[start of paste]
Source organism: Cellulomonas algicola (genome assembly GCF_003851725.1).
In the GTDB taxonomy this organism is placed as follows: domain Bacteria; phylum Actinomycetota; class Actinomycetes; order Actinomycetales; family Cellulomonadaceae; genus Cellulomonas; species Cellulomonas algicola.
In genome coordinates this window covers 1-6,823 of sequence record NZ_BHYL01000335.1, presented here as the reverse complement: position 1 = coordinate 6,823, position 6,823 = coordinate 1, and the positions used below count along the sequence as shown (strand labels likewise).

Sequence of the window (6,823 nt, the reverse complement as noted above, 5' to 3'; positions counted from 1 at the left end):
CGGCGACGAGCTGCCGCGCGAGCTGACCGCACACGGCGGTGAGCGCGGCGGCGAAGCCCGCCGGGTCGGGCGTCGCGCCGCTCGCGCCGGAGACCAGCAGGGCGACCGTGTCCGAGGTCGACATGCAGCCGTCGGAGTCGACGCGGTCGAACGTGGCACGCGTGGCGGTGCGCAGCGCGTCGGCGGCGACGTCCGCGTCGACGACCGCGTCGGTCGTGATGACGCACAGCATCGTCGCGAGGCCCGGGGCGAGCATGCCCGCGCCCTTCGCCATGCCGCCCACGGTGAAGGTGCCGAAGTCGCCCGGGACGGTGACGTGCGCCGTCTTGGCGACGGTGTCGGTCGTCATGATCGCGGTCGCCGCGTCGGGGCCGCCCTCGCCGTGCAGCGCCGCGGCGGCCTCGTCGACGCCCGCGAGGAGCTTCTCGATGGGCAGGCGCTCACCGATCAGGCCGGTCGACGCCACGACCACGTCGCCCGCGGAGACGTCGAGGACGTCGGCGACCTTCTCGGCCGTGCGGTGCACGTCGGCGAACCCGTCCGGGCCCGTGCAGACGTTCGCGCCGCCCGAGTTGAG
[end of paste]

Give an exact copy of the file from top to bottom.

Source organism: Cellulomonas algicola (genome assembly GCF_003851725.1).
In the GTDB taxonomy this organism is placed as follows: domain Bacteria; phylum Actinomycetota; class Actinomycetes; order Actinomycetales; family Cellulomonadaceae; genus Cellulomonas; species Cellulomonas algicola.
In genome coordinates this window covers 1-6,823 of sequence record NZ_BHYL01000335.1, presented here as the reverse complement: position 1 = coordinate 6,823, position 6,823 = coordinate 1, and the positions used below count along the sequence as shown (strand labels likewise).

Sequence of the window (6,823 nt, the reverse complement as noted above, 5' to 3'; positions counted from 1 at the left end):
CGGCGACGAGCTGCCGCGCGAGCTGACCGCACACGGCGGTGAGCGCGGCGGCGAAGCCCGCCGGGTCGGGCGTCGCGCCGCTCGCGCCGGAGACCAGCAGGGCGACCGTGTCCGAGGTCGACATGCAGCCGTCGGAGTCGACGCGGTCGAACGTGGCACGCGTGGCGGTGCGCAGCGCGTCGGCGGCGACGTCCGCGTCGACGACCGCGTCGGTCGTGATGACGCACAGCATCGTCGCGAGGCCCGGGGCGAGCATGCCCGCGCCCTTCGCCATGCCGCCCACGGTGAAGGTGCCGAAGTCGCCCGGGACGGTGACGTGCGCCGTCTTGGCGACGGTGTCGGTCGTCATGATCGCGGTCGCCGCGTCGGGGCCGCCCTCGCCGTGCAGCGCCGCGGCGGCCTCGTCGACGCCCGCGAGGAGCTTCTCGATGGGCAGGCGCTCACCGATCAGGCCGGTCGACGCCACGACCACGTCGCCCGCGGAGACGTCGAGGACGTCGGCGACCTTCTCGGCCGTGCGGTGCACGTCGGCGAACCCGTCCGGGCCCGTGCAGACGTTCGCGCCGCCCGAGTTGAG